Jury splits verdict in case involving disputed Frenchville road
FRENCHVILLE, Maine — A superior court jury handed down a split verdict on April 24 in a case against a man accused of plowing over a portion of gravel road in a dispute with Frenchville town officials.
Following a two day trial that started Monday in Caribou Superior Court, jurors found Bruce Ouellette, 45, of Madawaska not guilty of reckless conduct, but guilty of aggravated criminal mischief and obstructing government administration.
Ouellette is scheduled to be sentenced on June 5 and remains free on bail.
Police charged Ouellette after they say he used farm equipment to plow up a portion of Pelletier Avenue in Frenchville on Oct. 31. 2016.
The roughly one-mile long unpaved section of Pelletier Avenue has been at the center of controversy for more than a year regarding whether it is a private or public road.
Ouellette and other family members, including his brother Calvin Ouellette, have said that part of the road is located on their farm property. The town, meanwhile, has been maintaining the road, including plowing it in the winter, as though it were a public way for 20 years.
Just three families live on the section in question, although other area residents also use the road to travel between Frenchville and Madawaska. According to the Maine Department of Transportation, daily traffic averages out to about 200 vehicles per day over the year.
Bruce Ouellette plowed over part of the road as the town was preparing to make improvements, including paving the road.
According to court records, an Aroostook County grand jury indicted Ouellette in February 2017 on the charge of aggravated criminal mischief for allegedly “intentionally, knowingly, or recklessly” damaging a portion of the town road. The jurors indicted him on the reckless conduct charge because he allegedly “created a substantial risk of serious bodily injury” to a passerby “with the use of a dangerous weapon, a steel pin.” The document does not specify what Ouellette did with it.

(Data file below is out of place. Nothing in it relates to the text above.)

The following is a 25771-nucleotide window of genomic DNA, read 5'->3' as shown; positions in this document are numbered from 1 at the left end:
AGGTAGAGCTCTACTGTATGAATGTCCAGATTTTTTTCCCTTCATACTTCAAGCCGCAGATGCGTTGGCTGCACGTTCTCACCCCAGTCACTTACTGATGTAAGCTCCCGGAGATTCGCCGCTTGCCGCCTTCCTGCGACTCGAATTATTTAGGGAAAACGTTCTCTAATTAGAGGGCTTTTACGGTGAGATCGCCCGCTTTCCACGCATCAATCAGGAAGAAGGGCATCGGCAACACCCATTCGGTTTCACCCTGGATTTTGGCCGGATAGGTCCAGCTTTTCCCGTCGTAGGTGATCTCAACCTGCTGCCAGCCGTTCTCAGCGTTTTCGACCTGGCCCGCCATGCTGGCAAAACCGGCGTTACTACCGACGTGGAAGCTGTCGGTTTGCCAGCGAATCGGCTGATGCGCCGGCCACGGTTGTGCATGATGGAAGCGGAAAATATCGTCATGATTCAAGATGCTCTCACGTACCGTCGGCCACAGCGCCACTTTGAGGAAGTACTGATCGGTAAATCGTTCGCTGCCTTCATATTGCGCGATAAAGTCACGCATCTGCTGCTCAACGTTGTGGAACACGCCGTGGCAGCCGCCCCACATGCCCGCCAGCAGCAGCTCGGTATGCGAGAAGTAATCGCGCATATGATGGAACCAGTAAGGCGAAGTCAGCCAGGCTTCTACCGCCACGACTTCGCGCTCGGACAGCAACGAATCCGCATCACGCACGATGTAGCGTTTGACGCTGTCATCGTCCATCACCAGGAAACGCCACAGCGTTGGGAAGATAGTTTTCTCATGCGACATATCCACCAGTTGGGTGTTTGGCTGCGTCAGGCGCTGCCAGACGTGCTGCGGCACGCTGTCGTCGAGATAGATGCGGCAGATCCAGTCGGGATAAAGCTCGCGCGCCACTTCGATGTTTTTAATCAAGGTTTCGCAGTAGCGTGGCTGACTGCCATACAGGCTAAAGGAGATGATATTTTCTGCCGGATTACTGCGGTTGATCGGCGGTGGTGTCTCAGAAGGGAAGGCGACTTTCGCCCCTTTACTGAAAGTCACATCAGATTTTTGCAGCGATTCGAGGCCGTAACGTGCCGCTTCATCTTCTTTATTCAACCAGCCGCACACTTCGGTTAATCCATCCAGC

The grand jury also charged him with obstructing government administration for interfering “by force, violence, or intimidation or by a physical act” with public officials carrying out their official functions.
Ouellette pleaded not guilty to all of the charges in April 2017 and requested a jury trial.
Bruce Ouellette’s attorney, Toby Jandreau of Fort Kent, could not be reached for comment following Tuesday’s verdicts.
After his brother’s actions stopped the town from paving that part of the road, Calvin Ouellette filed a civil suit on behalf of the family against the town over ownership of the land it sits on.
Town Manager Ryan E. Pelletier said recently that while a settlement agreement in the civil case with the Ouellettes was finalized by a judge last year, the town is “not quite happy with it” and attorneys for the community are still reviewing the judge’s ruling.
“We have hired Eaton Peabody out of Bangor to look over it,” he said. “There are some differences of opinion over land easements. The final product is not what we talked about, in our opinion.”